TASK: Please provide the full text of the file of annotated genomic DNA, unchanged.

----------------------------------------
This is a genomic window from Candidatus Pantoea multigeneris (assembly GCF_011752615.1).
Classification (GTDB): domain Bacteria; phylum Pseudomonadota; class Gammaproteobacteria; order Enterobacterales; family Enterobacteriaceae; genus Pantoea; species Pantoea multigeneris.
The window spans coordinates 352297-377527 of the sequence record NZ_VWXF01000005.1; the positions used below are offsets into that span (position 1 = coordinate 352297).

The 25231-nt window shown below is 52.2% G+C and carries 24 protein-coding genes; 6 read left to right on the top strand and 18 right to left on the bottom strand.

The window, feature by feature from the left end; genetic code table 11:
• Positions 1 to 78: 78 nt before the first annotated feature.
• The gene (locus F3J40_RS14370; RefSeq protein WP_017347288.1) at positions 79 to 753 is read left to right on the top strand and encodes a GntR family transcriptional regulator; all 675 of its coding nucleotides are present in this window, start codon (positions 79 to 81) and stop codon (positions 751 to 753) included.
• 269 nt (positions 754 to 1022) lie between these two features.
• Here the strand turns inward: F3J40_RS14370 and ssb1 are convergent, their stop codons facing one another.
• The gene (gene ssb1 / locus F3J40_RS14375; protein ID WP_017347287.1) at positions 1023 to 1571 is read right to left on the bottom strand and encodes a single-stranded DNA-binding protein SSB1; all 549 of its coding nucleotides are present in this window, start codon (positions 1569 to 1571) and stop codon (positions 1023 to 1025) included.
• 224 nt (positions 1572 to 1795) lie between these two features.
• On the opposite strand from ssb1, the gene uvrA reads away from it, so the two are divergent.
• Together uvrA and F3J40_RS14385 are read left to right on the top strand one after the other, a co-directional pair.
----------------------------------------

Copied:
This is a genomic window from Candidatus Pantoea multigeneris (assembly GCF_011752615.1).
Classification (GTDB): domain Bacteria; phylum Pseudomonadota; class Gammaproteobacteria; order Enterobacterales; family Enterobacteriaceae; genus Pantoea; species Pantoea multigeneris.
The window spans coordinates 352297-377527 of the sequence record NZ_VWXF01000005.1; the positions used below are offsets into that span (position 1 = coordinate 352297).

The 25231-nt window shown below is 52.2% G+C and carries 24 protein-coding genes; 6 read left to right on the top strand and 18 right to left on the bottom strand.

The window, feature by feature from the left end; genetic code table 11:
• Positions 1 to 78: 78 nt before the first annotated feature.
• The gene (locus F3J40_RS14370; RefSeq protein WP_017347288.1) at positions 79 to 753 is read left to right on the top strand and encodes a GntR family transcriptional regulator; all 675 of its coding nucleotides are present in this window, start codon (positions 79 to 81) and stop codon (positions 751 to 753) included.
• 269 nt (positions 754 to 1022) lie between these two features.
• Here the strand turns inward: F3J40_RS14370 and ssb1 are convergent, their stop codons facing one another.
• The gene (gene ssb1 / locus F3J40_RS14375; protein ID WP_017347287.1) at positions 1023 to 1571 is read right to left on the bottom strand and encodes a single-stranded DNA-binding protein SSB1; all 549 of its coding nucleotides are present in this window, start codon (positions 1569 to 1571) and stop codon (positions 1023 to 1025) included.
• 224 nt (positions 1572 to 1795) lie between these two features.
• On the opposite strand from ssb1, the gene uvrA reads away from it, so the two are divergent.
• Together uvrA and F3J40_RS14385 are read left to right on the top strand one after the other, a co-directional pair.